We moved into a rental and this large shrub like plant was growing there. Very unusual, but beautiful! Nobody knew what it was. We moved two years later and took a cutting with us. That was two years ago, and it it thriving. We have clay soil and the plant is in a morning sun only location. It didn't bloom last year, but is doing so this year. It has about 12 stalks and is about three feet high now. The original plant that we took a clipping from was about five feet high. Just wanted to let everyone know that you can grow this plant from cuttings.

Positive Gabrielle On Jul 12, 2008, Gabrielle from (Zone 5a) wrote:

Beautiful flowers when in bloom and hardy filler plant the rest of the time. Adds winter interest, but also self seeds. Resents transplanting. Blooms in May in my garden.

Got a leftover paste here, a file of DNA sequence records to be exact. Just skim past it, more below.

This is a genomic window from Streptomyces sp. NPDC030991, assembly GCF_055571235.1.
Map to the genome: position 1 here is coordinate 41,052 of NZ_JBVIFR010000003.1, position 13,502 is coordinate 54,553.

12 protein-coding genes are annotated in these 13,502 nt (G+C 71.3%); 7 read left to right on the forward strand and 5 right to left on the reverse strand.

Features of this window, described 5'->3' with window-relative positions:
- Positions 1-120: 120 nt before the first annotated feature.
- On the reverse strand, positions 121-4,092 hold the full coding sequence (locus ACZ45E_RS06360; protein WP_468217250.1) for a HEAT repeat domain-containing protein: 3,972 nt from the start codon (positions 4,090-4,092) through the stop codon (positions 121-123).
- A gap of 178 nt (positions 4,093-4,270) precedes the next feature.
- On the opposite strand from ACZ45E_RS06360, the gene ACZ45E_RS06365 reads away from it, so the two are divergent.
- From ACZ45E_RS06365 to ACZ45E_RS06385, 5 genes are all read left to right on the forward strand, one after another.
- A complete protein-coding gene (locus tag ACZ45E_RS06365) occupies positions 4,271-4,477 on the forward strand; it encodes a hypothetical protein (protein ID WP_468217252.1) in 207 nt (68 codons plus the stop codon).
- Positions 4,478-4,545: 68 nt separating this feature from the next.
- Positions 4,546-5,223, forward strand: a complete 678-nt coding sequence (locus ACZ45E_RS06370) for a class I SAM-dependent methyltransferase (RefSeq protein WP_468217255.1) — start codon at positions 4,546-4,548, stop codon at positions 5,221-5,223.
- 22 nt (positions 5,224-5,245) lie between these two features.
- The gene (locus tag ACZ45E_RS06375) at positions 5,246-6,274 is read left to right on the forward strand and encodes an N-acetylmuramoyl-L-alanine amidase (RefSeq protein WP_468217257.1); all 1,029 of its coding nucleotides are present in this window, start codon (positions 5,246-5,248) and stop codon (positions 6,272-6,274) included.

Positive Malus2006 On Apr 11, 2008, Malus2006 from Coon Rapids, MN (Zone 4a) wrote:

Definitely need more light - I have two - one is too new to judge yet, and the other one is in more shade - partial from the look of the things. It makes healthy foliages and develops into a large clump but the flowers are fewer, shorter and more "shy" - almost hidden in the foliages. Very touchy about transportation so it's better to get new plants than to transport old speciments. I just enjoy the foliages since that speciment is over 6 years old now while the trees to the south of it have grown taller, blocking the sun and good sunny locations in my yard is hard to come by.

Neutral 1alh1 On Apr 1, 2008, 1alh1 from Sidney, OH (Zone 6a) wrote:

I, too, made the mistake of planting Baptisia in a shady area, and in my zone 5 garden, it's just now starting to sprout again. Do I take the chance and try transplanting it now before it shoots up any further? Last year, it grew quite tall and spindly with just a few blooms. This will be the third year.